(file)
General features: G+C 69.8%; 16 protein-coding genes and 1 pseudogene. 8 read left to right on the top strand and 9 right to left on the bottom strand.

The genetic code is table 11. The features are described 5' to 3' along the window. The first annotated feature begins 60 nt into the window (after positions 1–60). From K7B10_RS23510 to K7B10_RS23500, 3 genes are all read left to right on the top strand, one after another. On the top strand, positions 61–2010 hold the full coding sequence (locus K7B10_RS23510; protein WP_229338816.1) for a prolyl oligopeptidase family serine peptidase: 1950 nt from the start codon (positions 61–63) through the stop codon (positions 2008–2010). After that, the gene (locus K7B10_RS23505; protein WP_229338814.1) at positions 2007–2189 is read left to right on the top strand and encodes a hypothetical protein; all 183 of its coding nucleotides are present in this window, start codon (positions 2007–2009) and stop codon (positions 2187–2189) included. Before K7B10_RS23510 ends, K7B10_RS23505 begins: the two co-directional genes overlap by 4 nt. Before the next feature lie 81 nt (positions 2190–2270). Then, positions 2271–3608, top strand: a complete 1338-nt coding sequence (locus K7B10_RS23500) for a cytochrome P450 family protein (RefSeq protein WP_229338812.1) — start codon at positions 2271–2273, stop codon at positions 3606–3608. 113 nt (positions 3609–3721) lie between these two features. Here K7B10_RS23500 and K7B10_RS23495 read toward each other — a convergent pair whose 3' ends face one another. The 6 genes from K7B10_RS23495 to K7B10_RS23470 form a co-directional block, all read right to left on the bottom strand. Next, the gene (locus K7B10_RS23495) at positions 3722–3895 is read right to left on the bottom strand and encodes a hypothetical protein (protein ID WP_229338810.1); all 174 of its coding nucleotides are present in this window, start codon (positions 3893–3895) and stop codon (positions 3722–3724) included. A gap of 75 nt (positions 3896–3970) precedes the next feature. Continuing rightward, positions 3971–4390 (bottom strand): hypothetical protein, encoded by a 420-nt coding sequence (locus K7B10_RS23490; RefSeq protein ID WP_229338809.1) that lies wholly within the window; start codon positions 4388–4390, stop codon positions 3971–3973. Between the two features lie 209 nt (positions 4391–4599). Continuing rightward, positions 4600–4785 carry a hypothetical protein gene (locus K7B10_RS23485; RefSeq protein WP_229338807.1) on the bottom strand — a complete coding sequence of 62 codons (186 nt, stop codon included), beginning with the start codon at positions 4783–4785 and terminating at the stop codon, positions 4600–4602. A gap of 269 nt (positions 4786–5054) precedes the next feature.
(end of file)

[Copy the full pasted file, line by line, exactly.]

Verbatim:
General features: G+C 69.8%; 16 protein-coding genes and 1 pseudogene. 8 read left to right on the top strand and 9 right to left on the bottom strand.

The genetic code is table 11. The features are described 5' to 3' along the window. The first annotated feature begins 60 nt into the window (after positions 1–60). From K7B10_RS23510 to K7B10_RS23500, 3 genes are all read left to right on the top strand, one after another. On the top strand, positions 61–2010 hold the full coding sequence (locus K7B10_RS23510; protein WP_229338816.1) for a prolyl oligopeptidase family serine peptidase: 1950 nt from the start codon (positions 61–63) through the stop codon (positions 2008–2010). After that, the gene (locus K7B10_RS23505; protein WP_229338814.1) at positions 2007–2189 is read left to right on the top strand and encodes a hypothetical protein; all 183 of its coding nucleotides are present in this window, start codon (positions 2007–2009) and stop codon (positions 2187–2189) included. Before K7B10_RS23510 ends, K7B10_RS23505 begins: the two co-directional genes overlap by 4 nt. Before the next feature lie 81 nt (positions 2190–2270). Then, positions 2271–3608, top strand: a complete 1338-nt coding sequence (locus K7B10_RS23500) for a cytochrome P450 family protein (RefSeq protein WP_229338812.1) — start codon at positions 2271–2273, stop codon at positions 3606–3608. 113 nt (positions 3609–3721) lie between these two features. Here K7B10_RS23500 and K7B10_RS23495 read toward each other — a convergent pair whose 3' ends face one another. The 6 genes from K7B10_RS23495 to K7B10_RS23470 form a co-directional block, all read right to left on the bottom strand. Next, the gene (locus K7B10_RS23495) at positions 3722–3895 is read right to left on the bottom strand and encodes a hypothetical protein (protein ID WP_229338810.1); all 174 of its coding nucleotides are present in this window, start codon (positions 3893–3895) and stop codon (positions 3722–3724) included. A gap of 75 nt (positions 3896–3970) precedes the next feature. Continuing rightward, positions 3971–4390 (bottom strand): hypothetical protein, encoded by a 420-nt coding sequence (locus K7B10_RS23490; RefSeq protein ID WP_229338809.1) that lies wholly within the window; start codon positions 4388–4390, stop codon positions 3971–3973. Between the two features lie 209 nt (positions 4391–4599). Continuing rightward, positions 4600–4785 carry a hypothetical protein gene (locus K7B10_RS23485; RefSeq protein WP_229338807.1) on the bottom strand — a complete coding sequence of 62 codons (186 nt, stop codon included), beginning with the start codon at positions 4783–4785 and terminating at the stop codon, positions 4600–4602. A gap of 269 nt (positions 4786–5054) precedes the next feature.